The OpenChain Project has launched a series of bi-weekly free webinars that provide access to people and knowledge that we would otherwise obtain at events. We held our third meeting on Monday the 4th of May at 9am Pacific with four guest speakers.
Tobie Langel spoke about ‘Open Source Contribution Policies That Don’t Suck.’ In his own words: Open source contribution policies are long, boring, overlooked documents, that generally suck. They’re designed to protect the company at all costs. But in the process, end up hurting engineering productivity, and morale. Sometimes they even unknowingly put corporate IP at risk. But that’s not inevitable. It’s possible to write open source contribution policies that make engineers lives easier, boost morale and productivity, reduce attrition, and attract new talent. And it’s possible to do so while reducing the company’s IP risk, not increasing it.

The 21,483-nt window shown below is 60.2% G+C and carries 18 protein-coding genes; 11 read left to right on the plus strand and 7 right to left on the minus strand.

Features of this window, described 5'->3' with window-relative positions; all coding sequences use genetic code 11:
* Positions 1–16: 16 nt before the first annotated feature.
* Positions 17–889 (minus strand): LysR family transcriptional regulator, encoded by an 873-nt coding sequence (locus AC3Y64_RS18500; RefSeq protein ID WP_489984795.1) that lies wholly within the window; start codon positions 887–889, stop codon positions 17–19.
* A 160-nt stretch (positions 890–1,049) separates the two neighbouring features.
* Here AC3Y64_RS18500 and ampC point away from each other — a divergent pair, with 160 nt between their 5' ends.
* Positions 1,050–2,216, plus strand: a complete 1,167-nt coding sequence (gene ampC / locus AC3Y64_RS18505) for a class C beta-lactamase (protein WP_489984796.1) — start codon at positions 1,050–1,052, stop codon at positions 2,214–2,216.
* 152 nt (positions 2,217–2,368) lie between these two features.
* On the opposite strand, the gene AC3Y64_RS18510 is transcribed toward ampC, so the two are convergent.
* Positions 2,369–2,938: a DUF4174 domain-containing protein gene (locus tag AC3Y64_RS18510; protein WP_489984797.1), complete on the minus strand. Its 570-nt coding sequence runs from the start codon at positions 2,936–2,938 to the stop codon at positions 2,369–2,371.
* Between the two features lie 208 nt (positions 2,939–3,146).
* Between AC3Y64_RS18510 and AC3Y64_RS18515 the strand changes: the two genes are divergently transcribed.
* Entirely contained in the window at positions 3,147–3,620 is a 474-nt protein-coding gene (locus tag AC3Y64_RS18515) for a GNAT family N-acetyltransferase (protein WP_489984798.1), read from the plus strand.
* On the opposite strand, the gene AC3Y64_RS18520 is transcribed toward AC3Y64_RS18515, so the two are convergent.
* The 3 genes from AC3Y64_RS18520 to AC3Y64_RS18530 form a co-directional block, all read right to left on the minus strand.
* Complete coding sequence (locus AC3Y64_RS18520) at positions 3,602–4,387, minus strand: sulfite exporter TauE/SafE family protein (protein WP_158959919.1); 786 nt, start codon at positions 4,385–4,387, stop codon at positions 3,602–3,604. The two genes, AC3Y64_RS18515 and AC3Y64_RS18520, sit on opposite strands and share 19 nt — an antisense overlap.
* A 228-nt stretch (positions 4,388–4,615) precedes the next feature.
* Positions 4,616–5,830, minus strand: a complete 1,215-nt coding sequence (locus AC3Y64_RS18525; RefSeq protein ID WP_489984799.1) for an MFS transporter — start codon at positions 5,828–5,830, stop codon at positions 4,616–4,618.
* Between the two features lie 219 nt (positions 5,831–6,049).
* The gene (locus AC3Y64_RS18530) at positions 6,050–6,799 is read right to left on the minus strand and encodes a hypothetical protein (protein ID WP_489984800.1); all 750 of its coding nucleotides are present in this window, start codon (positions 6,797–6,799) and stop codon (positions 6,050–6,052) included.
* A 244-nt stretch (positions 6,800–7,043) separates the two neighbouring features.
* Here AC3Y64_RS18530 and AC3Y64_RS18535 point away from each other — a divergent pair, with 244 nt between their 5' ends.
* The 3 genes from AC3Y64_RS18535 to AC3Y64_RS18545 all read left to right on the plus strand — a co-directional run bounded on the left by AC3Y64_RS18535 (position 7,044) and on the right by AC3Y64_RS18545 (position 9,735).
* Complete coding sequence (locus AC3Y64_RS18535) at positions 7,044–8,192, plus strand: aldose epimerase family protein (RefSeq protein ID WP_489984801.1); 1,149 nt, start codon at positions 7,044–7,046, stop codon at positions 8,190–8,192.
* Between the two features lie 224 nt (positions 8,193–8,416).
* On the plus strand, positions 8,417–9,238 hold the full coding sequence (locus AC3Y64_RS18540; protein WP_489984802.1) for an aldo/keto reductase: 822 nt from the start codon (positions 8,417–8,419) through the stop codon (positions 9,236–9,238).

Leon Schwartz and Tony Decicco from GTC Law provided an overview of open source-related topics in the context of mergers, acquisitions, financings, investments, IPOs, divestitures, loans, customer license agreements, rep and warranty insurance and other transactions. This covered:
- Types of open source risk
- Open source due diligence as part of transactions
- Open source-related terms in agreements
- The strategic use of open source in transactions
Andrew Katz presented a due diligence questionnaire and sample warranties based on the the OpenChain specification, and will explain how adoption of this framework will drive further adoption of the standard. This builds on the observation that the OpenChain specification provides a great framework for due diligence and share purchase agreement warranties, even where the target is a software company which is not OpenChain compliant.
Check out the full series